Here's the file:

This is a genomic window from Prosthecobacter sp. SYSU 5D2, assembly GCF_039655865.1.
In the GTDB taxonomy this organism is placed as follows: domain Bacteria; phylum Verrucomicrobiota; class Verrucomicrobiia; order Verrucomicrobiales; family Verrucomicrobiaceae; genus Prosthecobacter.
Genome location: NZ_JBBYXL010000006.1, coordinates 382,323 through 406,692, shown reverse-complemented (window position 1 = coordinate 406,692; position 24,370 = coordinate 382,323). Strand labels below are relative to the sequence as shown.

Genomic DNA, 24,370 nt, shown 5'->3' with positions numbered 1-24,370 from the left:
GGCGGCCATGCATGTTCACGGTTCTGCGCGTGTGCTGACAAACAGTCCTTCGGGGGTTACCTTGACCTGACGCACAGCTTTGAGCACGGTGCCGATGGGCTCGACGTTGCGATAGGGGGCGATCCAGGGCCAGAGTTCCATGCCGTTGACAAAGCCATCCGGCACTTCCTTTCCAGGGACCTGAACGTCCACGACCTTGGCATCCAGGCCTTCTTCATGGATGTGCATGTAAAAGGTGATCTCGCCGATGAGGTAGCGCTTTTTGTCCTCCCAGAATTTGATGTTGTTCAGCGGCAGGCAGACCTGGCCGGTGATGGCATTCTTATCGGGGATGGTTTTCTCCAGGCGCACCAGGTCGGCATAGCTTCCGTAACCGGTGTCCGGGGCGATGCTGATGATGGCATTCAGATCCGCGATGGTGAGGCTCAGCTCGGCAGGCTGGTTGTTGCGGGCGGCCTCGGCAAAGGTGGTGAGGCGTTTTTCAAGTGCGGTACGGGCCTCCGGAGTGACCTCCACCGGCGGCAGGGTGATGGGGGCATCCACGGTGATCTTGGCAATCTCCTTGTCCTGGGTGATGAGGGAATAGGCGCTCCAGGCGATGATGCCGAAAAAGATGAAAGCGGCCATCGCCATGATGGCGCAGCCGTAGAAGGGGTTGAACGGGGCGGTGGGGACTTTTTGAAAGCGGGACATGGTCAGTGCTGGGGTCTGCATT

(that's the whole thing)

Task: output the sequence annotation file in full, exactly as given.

This is a genomic window from Prosthecobacter sp. SYSU 5D2, assembly GCF_039655865.1.
In the GTDB taxonomy this organism is placed as follows: domain Bacteria; phylum Verrucomicrobiota; class Verrucomicrobiia; order Verrucomicrobiales; family Verrucomicrobiaceae; genus Prosthecobacter.
Genome location: NZ_JBBYXL010000006.1, coordinates 382,323 through 406,692, shown reverse-complemented (window position 1 = coordinate 406,692; position 24,370 = coordinate 382,323). Strand labels below are relative to the sequence as shown.

Genomic DNA, 24,370 nt, shown 5'->3' with positions numbered 1-24,370 from the left:
GGCGGCCATGCATGTTCACGGTTCTGCGCGTGTGCTGACAAACAGTCCTTCGGGGGTTACCTTGACCTGACGCACAGCTTTGAGCACGGTGCCGATGGGCTCGACGTTGCGATAGGGGGCGATCCAGGGCCAGAGTTCCATGCCGTTGACAAAGCCATCCGGCACTTCCTTTCCAGGGACCTGAACGTCCACGACCTTGGCATCCAGGCCTTCTTCATGGATGTGCATGTAAAAGGTGATCTCGCCGATGAGGTAGCGCTTTTTGTCCTCCCAGAATTTGATGTTGTTCAGCGGCAGGCAGACCTGGCCGGTGATGGCATTCTTATCGGGGATGGTTTTCTCCAGGCGCACCAGGTCGGCATAGCTTCCGTAACCGGTGTCCGGGGCGATGCTGATGATGGCATTCAGATCCGCGATGGTGAGGCTCAGCTCGGCAGGCTGGTTGTTGCGGGCGGCCTCGGCAAAGGTGGTGAGGCGTTTTTCAAGTGCGGTACGGGCCTCCGGAGTGACCTCCACCGGCGGCAGGGTGATGGGGGCATCCACGGTGATCTTGGCAATCTCCTTGTCCTGGGTGATGAGGGAATAGGCGCTCCAGGCGATGATGCCGAAAAAGATGAAAGCGGCCATCGCCATGATGGCGCAGCCGTAGAAGGGGTTGAACGGGGCGGTGGGGACTTTTTGAAAGCGGGACATGGTCAGTGCTGGGGTCTGCATT